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Sidewalk Snack – The Pavement Mushroom

Just about all of us live in a typical urban environment with pavements, roads and adjacent grassy verges. Because of this, from late spring to autumn, we may have the occasional chance of coming across one of these fellas…

Agaricus bitorquisAs the name suggests, the Pavement Mushroom (Agaricus bitorquis) chooses to flourish mainly in roadside situations and even gardens. But the interesting feature of this edible Agaricus is that it has the amazing capacity to push through the road (asphalt) itself. It’s proof that nature knows no barriers and doesn’t mind upsetting the local Council by wrecking the pavement.

I found this small group only a few centimetres away from the kerb on a street near my home. You’ll notice in the pictures that you can see how they tend to be ‘forcing’ their way out of the ground, pushing the earth aside as they go. You don’t see this with other, similar mushrooms and it’s a good first indication (along with the location) of positive identification.

The small dome shaped cap is the first thing to see, with remnants of earth clinging to the subtle flaky surface. As it grows the cap soon flattens out to around 10 – 12cm in size. Another good identification feature, especially seen when younger, are the two separate rings found on the white stocky stem (see picture: bottom right).

The gills are initially a dark pink to clay in colour and finish chocolate brown at maturity.

This mushroom really does smell ‘mushroomy’, is edible and quite nice to eat. But I have three qualms about eating this mushroom in particular. For one, this mushroom tends to be very mud loving and dirty so a thorough cleaning is required (I’m just too lazy!). The second is that they are often ‘bug munched’ to provide an unappetising visual appearance, and finally (by nature) they live near to the roadside. And depending on how busy that road is, I generally don’t want any pollution in my food.

But this all just a good moan – they are very good indeed.

Agaricus bitorquis

A group of Pavement Mushroom (Agaricus bitorquis) pushing through the tough soil next to an urban city road.

Pavement Mushroom

The Pavement Mushroom pushing through the soil next to a roadside kerb. Notice the double (separated) rings on the stem (bottom right) and the larger, flatter cap of an older specimen (bottom left).

QUICK ID TABLE: PAVEMENT MUSHROOM Agaricus bitorquis

CAP / FLESH

4-12cm across. White. Convex/dome shapes, flattening out. Very faintly flaky. Thick white flesh.

STEM

3-6cm x 1.5-2cm. White with 2 separate sheathing rings.

GILLS / SPORE PRINT

Free. Pink, then clay then chocolate brown.
Spore Print: Brown (see how to take a spore print here).

HABITAT / SEASON

In gardens and roadside verges, sometimes out of the road/asphalt. Late spring – autumn.

EDIBILITY

Edible and Good.

The Genus AGARICUS (Wood Mushrooms/Mushrooms): Characteristics to look out for:

• Many discolour yellowish, reddish or pinkish when cut or bruised.
• Those that discolour bright/chrome yellow should be avoided for consumption.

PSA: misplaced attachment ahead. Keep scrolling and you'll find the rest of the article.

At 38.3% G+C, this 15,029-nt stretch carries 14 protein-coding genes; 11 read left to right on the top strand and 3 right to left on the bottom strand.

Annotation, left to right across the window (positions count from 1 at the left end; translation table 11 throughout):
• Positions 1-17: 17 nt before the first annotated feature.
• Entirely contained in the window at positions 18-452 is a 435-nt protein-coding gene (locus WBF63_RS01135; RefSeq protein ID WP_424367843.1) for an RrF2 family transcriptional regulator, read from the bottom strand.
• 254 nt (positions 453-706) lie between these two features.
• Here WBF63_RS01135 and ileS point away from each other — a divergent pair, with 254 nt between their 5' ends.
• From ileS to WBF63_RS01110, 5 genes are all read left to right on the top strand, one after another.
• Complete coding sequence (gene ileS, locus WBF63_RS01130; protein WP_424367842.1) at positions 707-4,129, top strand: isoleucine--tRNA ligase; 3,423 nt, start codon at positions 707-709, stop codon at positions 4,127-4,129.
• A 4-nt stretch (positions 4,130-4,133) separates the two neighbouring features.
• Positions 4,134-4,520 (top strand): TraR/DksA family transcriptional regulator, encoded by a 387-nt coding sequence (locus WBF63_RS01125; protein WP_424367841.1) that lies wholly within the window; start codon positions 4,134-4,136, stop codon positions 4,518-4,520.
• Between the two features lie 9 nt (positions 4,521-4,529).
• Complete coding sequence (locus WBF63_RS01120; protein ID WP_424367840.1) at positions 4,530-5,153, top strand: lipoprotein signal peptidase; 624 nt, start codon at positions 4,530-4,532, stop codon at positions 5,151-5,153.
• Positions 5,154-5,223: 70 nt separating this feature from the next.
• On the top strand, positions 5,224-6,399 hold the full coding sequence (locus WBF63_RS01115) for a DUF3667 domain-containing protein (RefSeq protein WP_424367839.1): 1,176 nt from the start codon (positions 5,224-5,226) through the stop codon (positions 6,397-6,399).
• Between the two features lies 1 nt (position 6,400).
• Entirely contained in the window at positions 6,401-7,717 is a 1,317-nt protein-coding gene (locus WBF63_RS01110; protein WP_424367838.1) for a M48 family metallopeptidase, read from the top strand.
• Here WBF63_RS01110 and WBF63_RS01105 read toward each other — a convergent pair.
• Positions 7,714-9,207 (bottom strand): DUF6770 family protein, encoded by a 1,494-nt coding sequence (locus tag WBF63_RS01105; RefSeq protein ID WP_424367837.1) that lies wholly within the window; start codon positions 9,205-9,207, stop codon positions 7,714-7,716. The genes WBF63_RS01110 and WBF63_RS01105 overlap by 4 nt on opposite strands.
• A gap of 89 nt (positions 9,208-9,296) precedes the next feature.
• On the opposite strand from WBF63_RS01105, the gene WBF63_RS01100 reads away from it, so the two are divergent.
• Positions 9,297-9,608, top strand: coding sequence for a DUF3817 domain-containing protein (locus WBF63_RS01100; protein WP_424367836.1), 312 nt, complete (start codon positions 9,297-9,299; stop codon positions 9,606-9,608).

• Gills in young specimens are often pink (white in a few) – maturing darker brown.
• Make note of any smells, such as aniseed or a typical strong ‘supermarket’ mushroom smell.

Don’t cry for me Lacrymaria! – The Weeping Widow

The Weeping Widow (Lacrymaria lacrymabunda) has got to have one of the best common names I’ve heard of even though it has a negative vibe about it. It sounds like a toadstool you should avoid at all costs, but never fear, this mushroom is not poisonous but is in fact edible, though unfortunately a little bitter. I’ve read about a simple recipe where you can cook with butter or deep fry for a while and then serve with a sweet pickle to counteract the twinge of the bitter taste. Worth a try I think. I’ll let you know in a later post if I do…

It’s season is late spring to Autumn. Earlier in June, my father found a group of them at the edge of his garden (near soil and a paved patio). I’ve also found them growing from peoples gravel driveways! But these beauties were found on tufted grass in local park’s car park (near gravel and paving again). So this is interesting to note – as a general rule they tend to grow near (or on) paths and roadsides mainly in short grass.

It’s a medium sized yellow/ochre brown mushroom which is convex shaped which has a persistent central umbo (rounded bump) with a fine ‘fibre’ texture. As it grows older the cap flattens out and the brown coloured centre appears darker. The gills are dark brown/purple.

In it’s early development the upper part of the stem is trapped within the closed cap. Being related to the Ink Cap family (see discussion of this below on Lisa’s comment), it has inky black spores which characteristically leave their mark here. When the cap opens the fibre/cotton-like veil remnants can remain (NOT web-like like a Webcap), giving it a woolly edged appearance.

So why is it called the Weeping Widow? It’s a well earned name, because during moist/damp weather conditions it exudes droplets of water which many books term as ‘weeping’. Makes sense, but not as much as the Widow part!? See examples in the picture below (top left) of how the droplets form on the gills.

Weeping Widow (Lacrymaria velutina)

Medium ochre brown mushroom – The Weeping Widow

Weeping Widow Garden Mushroom

The Weeping Widow is common in gardens too. The top right picture shows the cotton-like veil breaking